Music preview: Gareth Emery at O2 Academy Leeds

Gareth Emery
Gareth Emery
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Back in his native UK to tour hit new album Drive, LA-based DJ Gareth Emery is one of the hottest properties in dance right now. Ahead of his show at the O2 Academy Leeds live shows, he spoke to Mark Butler about the epic road-trip that inspired him, winning back disgruntled fans, and why he almost quit music eight years ago.

Hi Gareth. How’s the tour going?

“It’s been good! It’s been a lot of hard work, but it’s been rewarding. The shows have been amazing. It’s been nice to come back for so long: to be able to go to my favourite restaurants and enjoy the trappings of home.”

Would you say it’s a particularly special run of shows for you, then?

“Definitely. It’s been a hard 18 months finishing the album, so to have had it successfully received and now be touring on home turf is great.”

You seem to be greatly in demand these days. How are you finding the whole ‘superstar DJ’ lifestyle?

“That depends! It’s glamorous to a degree. You get to go to a lot of nice places, and I’ve flown in private jets. But there’s so much hard work that goes into it. I’m often surrounded by glamour, but there’s actually no time to enjoy it!

“I might be staying in the most beautiful city on Earth, but I’m usually sat in my hotel room writing music on my laptop or doing my radio show.”

You swapped the UK for LA a little while ago. How’s life out in California?

“It’s great. The main reason I did it was to cut down on all the travel. Things blew up in the US for me, and I’d been flying out there on weekends to play a few shows, then coming back, then flying out again a few days later etc. It made sense to be out there. But my office is still in Manchester, and most of my crew are still here.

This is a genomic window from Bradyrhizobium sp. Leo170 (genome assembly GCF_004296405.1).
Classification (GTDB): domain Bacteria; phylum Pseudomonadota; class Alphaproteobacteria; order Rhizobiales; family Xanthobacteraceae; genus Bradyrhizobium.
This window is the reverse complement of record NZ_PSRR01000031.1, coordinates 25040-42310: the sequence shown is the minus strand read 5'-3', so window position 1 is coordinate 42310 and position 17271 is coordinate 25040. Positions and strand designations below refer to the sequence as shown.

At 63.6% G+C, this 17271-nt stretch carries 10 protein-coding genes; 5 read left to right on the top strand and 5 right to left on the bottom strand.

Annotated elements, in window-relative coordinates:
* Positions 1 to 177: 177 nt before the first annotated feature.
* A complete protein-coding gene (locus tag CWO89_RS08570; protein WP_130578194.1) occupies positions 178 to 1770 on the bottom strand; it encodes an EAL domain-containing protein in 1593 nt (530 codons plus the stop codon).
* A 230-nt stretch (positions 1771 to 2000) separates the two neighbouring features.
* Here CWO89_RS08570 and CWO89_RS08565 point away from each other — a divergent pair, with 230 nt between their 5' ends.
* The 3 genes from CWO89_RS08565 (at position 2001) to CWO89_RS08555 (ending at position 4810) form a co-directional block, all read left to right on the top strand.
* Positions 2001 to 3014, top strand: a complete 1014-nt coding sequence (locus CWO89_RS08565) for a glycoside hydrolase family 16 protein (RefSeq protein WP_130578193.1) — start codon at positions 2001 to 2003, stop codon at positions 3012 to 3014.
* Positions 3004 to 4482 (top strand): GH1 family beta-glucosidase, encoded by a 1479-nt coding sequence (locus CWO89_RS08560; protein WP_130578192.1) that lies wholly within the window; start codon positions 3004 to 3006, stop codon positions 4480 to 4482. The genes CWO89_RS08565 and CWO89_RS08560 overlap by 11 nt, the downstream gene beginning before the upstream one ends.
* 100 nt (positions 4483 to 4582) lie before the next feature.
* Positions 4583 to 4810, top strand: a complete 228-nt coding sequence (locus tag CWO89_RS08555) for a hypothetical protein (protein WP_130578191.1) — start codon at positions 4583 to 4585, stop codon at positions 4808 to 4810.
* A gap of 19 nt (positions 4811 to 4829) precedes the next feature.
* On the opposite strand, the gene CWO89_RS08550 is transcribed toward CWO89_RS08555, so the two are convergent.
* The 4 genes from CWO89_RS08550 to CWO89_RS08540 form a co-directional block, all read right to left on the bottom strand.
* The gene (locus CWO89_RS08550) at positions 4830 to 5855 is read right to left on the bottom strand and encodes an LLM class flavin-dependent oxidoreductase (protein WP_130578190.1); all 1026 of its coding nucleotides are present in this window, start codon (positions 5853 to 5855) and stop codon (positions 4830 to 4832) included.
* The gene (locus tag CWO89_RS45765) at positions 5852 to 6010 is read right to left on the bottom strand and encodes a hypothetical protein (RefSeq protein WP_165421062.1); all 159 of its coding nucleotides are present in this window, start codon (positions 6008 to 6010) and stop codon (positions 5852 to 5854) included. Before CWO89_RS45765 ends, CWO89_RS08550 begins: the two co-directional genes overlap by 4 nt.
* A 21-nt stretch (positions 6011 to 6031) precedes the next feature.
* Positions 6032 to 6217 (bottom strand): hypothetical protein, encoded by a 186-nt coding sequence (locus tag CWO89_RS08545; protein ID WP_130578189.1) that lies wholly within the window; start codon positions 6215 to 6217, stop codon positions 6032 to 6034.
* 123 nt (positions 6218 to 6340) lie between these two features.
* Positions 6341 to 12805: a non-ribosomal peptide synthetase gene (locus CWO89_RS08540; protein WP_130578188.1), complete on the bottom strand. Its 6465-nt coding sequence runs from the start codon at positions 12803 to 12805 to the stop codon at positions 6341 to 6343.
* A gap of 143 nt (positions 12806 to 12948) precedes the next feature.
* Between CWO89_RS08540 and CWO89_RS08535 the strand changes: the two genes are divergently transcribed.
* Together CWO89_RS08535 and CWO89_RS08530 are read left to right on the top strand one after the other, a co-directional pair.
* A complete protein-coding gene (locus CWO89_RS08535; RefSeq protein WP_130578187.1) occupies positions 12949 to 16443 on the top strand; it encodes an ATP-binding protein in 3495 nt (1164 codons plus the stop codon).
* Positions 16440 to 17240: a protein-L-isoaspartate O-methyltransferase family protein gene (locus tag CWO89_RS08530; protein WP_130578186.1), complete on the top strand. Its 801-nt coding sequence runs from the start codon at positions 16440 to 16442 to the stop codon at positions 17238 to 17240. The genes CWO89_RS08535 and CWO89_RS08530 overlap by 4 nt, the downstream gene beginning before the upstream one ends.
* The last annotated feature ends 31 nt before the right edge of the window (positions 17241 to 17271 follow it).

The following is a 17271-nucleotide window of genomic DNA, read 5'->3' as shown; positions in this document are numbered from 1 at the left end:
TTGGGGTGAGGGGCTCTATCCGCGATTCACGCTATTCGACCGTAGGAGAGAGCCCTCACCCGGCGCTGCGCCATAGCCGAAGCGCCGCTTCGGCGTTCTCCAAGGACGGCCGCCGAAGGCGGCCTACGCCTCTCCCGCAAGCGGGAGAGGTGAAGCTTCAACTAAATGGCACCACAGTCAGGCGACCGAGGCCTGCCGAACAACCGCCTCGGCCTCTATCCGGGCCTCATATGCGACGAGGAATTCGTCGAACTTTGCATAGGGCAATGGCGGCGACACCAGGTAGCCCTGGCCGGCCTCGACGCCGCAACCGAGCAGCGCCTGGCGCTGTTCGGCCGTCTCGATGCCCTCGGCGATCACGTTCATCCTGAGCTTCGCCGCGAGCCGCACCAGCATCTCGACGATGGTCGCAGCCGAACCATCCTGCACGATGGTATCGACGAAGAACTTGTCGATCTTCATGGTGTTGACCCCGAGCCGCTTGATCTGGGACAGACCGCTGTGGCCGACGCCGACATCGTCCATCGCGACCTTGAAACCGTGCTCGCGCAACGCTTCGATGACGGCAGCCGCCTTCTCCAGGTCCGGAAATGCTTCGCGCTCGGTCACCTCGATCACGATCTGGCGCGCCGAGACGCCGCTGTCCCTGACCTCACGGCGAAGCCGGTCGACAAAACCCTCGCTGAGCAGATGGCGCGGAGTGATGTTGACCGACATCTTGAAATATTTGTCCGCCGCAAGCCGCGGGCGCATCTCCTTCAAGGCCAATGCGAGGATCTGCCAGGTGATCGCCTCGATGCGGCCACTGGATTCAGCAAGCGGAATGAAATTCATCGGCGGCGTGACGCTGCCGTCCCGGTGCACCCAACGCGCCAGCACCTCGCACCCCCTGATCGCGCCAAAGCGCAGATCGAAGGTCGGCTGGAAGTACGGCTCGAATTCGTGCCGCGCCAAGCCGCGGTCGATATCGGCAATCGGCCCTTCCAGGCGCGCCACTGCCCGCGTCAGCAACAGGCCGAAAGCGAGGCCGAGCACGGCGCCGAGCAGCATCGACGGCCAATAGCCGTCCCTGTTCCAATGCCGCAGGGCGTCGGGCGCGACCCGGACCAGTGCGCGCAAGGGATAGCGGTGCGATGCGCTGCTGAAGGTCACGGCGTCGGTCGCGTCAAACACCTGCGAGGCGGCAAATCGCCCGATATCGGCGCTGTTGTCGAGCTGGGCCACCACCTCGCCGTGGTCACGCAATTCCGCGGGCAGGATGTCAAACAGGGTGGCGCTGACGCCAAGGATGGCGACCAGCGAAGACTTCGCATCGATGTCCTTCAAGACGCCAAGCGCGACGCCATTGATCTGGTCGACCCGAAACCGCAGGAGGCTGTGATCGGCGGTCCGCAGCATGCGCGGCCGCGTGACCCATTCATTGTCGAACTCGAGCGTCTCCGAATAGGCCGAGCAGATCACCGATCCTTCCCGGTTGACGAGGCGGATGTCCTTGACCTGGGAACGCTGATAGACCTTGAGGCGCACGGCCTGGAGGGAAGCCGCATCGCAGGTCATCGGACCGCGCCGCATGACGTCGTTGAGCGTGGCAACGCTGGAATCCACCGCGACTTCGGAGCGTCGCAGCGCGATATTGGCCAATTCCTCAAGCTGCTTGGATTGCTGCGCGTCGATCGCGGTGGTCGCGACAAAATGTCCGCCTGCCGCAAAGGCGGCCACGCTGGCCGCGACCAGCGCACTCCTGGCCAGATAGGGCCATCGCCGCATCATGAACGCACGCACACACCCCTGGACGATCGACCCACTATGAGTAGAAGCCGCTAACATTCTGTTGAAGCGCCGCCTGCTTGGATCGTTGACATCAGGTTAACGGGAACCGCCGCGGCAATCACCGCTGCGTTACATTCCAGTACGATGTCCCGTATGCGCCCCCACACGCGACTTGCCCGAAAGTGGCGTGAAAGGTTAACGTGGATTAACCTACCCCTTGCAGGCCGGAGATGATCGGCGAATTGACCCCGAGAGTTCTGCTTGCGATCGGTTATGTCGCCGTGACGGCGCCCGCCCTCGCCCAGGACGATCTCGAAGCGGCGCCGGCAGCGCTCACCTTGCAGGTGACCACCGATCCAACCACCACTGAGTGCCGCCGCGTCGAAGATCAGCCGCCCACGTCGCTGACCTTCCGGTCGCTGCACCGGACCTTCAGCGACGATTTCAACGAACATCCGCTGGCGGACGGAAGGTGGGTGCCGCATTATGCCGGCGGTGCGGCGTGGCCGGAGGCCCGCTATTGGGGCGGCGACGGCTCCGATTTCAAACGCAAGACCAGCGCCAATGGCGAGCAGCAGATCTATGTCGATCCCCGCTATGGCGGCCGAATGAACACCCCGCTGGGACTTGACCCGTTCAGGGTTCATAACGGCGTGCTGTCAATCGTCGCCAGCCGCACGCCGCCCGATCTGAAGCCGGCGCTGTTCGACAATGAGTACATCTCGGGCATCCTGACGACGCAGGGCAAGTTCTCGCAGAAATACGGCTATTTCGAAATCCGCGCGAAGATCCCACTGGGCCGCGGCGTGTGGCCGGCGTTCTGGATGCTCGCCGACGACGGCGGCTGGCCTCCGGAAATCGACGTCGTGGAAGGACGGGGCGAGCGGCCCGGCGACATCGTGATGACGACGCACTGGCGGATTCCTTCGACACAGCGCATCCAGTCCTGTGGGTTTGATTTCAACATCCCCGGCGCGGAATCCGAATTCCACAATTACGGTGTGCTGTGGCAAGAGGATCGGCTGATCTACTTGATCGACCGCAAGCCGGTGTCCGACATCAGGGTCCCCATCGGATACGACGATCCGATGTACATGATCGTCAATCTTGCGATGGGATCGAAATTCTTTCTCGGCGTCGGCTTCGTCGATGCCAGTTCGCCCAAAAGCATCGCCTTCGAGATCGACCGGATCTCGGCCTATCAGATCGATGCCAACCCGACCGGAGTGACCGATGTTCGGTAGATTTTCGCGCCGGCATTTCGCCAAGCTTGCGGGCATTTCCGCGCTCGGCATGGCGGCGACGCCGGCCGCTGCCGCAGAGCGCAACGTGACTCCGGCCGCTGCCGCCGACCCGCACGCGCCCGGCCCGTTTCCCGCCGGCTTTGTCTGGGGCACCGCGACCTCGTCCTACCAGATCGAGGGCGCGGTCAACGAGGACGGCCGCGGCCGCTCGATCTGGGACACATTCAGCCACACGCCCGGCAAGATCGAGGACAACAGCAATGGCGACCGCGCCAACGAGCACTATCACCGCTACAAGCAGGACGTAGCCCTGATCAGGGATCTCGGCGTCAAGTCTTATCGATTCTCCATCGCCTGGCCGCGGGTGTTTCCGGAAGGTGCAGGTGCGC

“It’s great out there. So chilled, and so many talented people and top studios. You’re definitely spoiled as a creative person in LA. Plus the weather’s not too bad either!”

Your new album Drive has been a big hit. Have you been blown away by the response to the record?

“Yeah. Definitely. In terms of my relationship with my fanbase, it came at a difficult time. We’d had two years of not getting on very well. Since my first record, if you’d have asked one of my fans at the beginning of the year about me, they’d have said: ‘He hasn’t released anything for ages, and the stuff he has released I didn’t like’.

“I’ve gone back to doing things I’m really passionate about. It’s amazing how well it’s re-connected me with people who were into my music.

“I think it’s because it’s genuine. It came from the heart, and the story behind it came from a very real place.”

What is the story behind it?

“An American road-trip. At the beginning of 2013, me and my wife flew to New York, rented a hire car, and then drove across the entire country to LA.

“I’d never seen the middle of America before, and it was an amazing thing. The scenery blew me away. It was like being in a film. We came across old motels in the middle of nowhere; we were the only car on the road for hours. We drove through snow, desert, mountains, prairies. The visual aspect was very inspiring.

“During the road trip my head was full of all these melodies. I was singing into my phone at every hotel. We literally just set off and ended up wherever we ended up from one day to the next, and I think that spontaneity and sense of adventure really comes through on the record.”

For the last few years you’ve been widely regarded as one of the best DJs in the world. Is that a lot of pressure on your shoulders?

“Yeah. There’s definitely pressure to deliver. I don’t feel it behind the decks though: I’ve been doing this a long time, and I’m comfortable that my show is good. We work a lot on the production, and really try to make it a concert rather than just a dude playing records.

“But the industry definitely puts pressure on you. Half the battle is making it, but then you’ve got to stay there. The people on the business side will make it difficult for you as an artist.

“Since finishing Drive, I’ve started to change my life. I spend most of my time writing music, and far less worrying about social media and the business side. You don’t need to be in a rat race. Just get back to basics – and focus on the music.”

May 25, O2 Academy, Leeds, 10pm, £22.50,

Jonathan Wilson

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